• First Procession – following this service, the participants, led by clergymen and certain government officials, proceed to Tynwald Hill via a path lined with both the red national flag and the blue parliamentary flag. It is also strewn with rushes; a Celtic tradition of propitiating the sea god Manannan by offering bundles of rushes on Midsummer’s Eve.
  • Tynwald Court Procession – the second procession follows this order: the officers of the House of Keys, the members of the House of Keys, the Chief Minister of the Isle of Man, the Speaker of the House of Keys, a messenger of the House of Keys, officers of the Legislative Council, members of the Legislative Council, the Attorney General, the Deemsters, the Bishop of Sodor and Man, the President of Tynwald and a messenger of the Legislative Council. Thereafter, two guards, the Sword-bearer, the Presiding Officer and the Lieutenant Governor (if not presiding)
  • Laws Pronounced – people come from every part of the Isle of Man to hear the laws pronounced. The six current coroners deliver their rods to the Governor and the first Deemster swears the new coroners in. Then every coroner kneels down before the Governor, and takes his rod from the hands of the Governor. The Coroner of Glenfaba reads the laws in Manx.

Tynwald Hill

The majority of events take place on Tynwald Hill known in the Manx language as Cronk-y-Keeillown, or the Hill of the Church of John. The Hill is basically a mound which is understood to include soil from all 17 of the Island’s parishes. The mound, approximately 12 feet (3.7 meters) in height, includes four circular platforms that consecutively decrease in size, one on top of the other.

The Lieutenant Governor, together with the Sword-Bearer and the officers and members of the Legislative Council, occupy the highest level of the Hill; officers and members of the House of Keys occupy the next level. Other officials are accommodated on the lower levels and at the foot of the mound. A tent covers the top platform. The flag of the Isle of Man flies from the flagpole except when the British Sovereign presides, when the Royal Standard flies.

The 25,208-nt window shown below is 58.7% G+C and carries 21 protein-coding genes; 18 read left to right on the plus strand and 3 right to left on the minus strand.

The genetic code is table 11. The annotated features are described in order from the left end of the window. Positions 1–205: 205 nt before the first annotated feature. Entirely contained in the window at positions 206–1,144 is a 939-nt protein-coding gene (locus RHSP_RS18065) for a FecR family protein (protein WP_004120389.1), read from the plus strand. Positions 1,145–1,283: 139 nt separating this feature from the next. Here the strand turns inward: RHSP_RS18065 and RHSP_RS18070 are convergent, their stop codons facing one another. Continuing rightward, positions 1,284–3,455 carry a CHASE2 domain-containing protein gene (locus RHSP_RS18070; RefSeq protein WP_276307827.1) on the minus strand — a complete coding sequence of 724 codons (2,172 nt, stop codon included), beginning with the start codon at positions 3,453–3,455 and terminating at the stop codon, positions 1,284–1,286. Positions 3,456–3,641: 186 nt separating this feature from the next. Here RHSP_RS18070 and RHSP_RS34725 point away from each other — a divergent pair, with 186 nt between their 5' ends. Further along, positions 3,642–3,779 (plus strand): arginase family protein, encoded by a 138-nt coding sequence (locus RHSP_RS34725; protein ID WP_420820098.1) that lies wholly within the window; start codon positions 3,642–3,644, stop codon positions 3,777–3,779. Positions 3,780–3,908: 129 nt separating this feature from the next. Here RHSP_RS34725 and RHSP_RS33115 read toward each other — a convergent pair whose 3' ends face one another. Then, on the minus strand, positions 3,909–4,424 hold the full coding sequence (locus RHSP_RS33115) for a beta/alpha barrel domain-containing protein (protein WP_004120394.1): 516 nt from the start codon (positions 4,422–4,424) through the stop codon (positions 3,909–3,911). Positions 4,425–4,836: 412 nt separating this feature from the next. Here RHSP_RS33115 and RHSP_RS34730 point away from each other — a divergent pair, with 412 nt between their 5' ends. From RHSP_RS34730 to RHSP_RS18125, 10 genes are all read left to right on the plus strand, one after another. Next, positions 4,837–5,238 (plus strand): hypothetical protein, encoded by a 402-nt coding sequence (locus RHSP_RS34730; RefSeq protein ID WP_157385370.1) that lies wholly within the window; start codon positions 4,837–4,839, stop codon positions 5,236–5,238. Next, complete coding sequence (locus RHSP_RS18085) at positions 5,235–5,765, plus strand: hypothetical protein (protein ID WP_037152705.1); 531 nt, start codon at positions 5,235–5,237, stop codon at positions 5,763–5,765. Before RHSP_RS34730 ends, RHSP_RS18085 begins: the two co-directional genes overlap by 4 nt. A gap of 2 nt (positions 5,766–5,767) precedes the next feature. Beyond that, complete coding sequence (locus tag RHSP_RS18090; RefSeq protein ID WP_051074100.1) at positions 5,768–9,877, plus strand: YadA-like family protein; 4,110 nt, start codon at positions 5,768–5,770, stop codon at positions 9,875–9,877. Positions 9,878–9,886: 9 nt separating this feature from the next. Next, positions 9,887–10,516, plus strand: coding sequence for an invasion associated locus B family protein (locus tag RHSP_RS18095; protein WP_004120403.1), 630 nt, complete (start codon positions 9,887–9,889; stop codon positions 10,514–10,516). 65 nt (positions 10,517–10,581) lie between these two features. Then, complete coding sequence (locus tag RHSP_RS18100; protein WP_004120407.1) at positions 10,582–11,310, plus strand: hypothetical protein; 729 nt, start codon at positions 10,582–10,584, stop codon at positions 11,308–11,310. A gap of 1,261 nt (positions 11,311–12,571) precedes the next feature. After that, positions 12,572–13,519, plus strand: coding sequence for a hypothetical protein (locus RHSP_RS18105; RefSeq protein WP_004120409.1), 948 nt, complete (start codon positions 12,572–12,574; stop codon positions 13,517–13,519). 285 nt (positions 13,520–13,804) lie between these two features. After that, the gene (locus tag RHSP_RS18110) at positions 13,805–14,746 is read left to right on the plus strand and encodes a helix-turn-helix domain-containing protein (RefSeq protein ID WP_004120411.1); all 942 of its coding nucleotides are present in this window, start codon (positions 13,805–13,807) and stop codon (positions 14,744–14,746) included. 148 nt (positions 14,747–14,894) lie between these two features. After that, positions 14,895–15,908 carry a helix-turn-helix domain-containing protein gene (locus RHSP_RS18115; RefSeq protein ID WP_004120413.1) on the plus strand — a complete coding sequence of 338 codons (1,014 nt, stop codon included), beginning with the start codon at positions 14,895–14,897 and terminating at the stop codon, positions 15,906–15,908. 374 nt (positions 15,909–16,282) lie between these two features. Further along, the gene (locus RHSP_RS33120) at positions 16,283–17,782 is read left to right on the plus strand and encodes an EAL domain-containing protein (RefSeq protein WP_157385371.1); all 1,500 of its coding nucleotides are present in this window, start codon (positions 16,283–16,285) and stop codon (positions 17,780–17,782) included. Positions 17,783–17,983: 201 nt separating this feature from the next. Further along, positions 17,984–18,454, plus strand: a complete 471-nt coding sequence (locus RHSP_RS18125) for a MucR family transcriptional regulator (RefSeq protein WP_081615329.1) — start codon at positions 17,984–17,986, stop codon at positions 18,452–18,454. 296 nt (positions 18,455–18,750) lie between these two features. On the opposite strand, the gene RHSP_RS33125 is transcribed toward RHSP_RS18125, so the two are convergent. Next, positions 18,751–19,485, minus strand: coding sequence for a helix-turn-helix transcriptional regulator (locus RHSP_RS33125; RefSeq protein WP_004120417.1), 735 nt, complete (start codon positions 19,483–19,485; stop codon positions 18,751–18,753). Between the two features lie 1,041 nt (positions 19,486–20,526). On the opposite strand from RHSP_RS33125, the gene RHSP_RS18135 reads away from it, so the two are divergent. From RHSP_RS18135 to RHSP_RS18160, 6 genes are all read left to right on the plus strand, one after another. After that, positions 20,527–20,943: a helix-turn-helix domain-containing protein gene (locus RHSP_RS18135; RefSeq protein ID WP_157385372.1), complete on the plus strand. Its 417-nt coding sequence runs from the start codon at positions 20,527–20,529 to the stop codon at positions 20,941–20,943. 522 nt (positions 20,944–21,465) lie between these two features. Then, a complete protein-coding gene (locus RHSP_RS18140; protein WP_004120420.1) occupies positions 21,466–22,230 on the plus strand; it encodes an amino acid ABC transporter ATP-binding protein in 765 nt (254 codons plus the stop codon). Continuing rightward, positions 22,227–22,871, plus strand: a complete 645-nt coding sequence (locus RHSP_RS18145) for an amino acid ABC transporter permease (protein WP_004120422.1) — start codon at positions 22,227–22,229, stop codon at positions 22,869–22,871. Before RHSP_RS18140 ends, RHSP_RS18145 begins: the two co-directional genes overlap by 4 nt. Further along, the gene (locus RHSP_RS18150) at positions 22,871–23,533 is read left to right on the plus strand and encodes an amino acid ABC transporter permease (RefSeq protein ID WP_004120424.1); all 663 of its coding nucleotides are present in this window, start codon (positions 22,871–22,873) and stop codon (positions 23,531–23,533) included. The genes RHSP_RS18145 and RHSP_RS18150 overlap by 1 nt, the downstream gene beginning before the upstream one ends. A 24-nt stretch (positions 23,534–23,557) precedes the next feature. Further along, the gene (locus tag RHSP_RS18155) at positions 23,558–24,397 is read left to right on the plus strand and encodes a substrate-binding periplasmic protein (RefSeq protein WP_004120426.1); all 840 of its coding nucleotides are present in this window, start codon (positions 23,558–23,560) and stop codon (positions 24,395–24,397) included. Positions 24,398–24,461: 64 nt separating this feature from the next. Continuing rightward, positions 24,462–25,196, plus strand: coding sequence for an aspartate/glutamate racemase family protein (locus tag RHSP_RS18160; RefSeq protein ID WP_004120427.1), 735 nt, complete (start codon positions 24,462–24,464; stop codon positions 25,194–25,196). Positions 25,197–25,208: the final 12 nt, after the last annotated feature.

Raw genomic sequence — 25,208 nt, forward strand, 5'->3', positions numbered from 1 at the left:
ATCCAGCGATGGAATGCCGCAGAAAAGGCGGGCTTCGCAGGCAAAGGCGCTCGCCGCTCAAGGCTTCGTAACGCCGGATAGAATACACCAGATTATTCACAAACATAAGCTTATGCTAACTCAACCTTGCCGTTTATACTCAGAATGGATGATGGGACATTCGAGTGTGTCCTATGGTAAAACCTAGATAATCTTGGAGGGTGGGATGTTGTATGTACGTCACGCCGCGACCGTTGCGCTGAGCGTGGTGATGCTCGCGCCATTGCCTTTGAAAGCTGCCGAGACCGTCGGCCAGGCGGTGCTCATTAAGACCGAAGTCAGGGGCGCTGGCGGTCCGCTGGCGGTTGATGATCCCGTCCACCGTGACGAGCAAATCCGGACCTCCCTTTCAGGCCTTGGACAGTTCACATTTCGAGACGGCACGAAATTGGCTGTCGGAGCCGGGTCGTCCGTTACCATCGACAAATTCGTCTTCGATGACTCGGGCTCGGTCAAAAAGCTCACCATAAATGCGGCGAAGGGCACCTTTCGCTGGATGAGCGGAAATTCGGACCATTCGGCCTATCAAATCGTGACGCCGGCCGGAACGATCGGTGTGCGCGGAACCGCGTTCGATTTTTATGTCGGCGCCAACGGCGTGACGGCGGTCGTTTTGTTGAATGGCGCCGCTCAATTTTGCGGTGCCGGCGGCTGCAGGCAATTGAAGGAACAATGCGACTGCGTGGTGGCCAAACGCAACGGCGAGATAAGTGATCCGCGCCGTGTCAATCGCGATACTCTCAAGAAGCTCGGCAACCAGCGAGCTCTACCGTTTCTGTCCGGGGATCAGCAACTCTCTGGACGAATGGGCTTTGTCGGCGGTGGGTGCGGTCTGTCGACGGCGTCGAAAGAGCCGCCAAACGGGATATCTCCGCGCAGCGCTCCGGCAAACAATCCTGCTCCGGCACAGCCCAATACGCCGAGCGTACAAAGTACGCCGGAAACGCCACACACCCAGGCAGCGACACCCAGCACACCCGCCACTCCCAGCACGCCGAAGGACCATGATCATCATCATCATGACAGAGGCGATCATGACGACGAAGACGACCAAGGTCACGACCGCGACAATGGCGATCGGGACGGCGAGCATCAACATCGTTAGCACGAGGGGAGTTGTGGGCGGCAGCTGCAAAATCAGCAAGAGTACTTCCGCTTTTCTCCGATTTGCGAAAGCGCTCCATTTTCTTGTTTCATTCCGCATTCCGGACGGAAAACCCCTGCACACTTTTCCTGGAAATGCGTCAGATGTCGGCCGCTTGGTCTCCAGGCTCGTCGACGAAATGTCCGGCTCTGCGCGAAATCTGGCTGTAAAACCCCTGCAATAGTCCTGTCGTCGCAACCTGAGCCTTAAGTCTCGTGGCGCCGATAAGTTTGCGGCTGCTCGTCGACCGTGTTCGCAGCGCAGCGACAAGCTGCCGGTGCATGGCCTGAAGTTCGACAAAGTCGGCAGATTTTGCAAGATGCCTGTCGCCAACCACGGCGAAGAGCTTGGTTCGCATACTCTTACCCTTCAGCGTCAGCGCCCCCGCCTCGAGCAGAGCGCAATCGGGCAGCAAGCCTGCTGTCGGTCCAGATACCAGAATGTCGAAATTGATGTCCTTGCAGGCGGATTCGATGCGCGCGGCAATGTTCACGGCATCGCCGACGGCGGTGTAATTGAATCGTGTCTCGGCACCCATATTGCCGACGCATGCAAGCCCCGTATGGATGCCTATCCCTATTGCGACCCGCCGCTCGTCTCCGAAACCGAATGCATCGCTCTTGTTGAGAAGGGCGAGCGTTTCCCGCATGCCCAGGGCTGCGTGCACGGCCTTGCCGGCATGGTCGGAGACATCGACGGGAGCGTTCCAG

• Royal Anthem – more widely known as God Save the Queen is performed and sung by those in attendance.
  • Fence the Court – after the anthem is finished, the First Deemster and Clerk of the Rolls, upon the instruction of the Lieutenant Governor, directs the Coroner of Glenfaba to declare these following words which the reader repeats in Manx (Isle of Mann’s tongue):

“I fence this Court of Tynwald in the name of our most gracious Sovereign Lady The Queen. I charge that no person do quarrel, brawl or make any disturbance and that all persons do answer to their names when called. I charge this audience to witness this Court is fenced. I charge this audience to witness this Court is fenced. I charge this whole audience to bear witness this Court is now fenced.”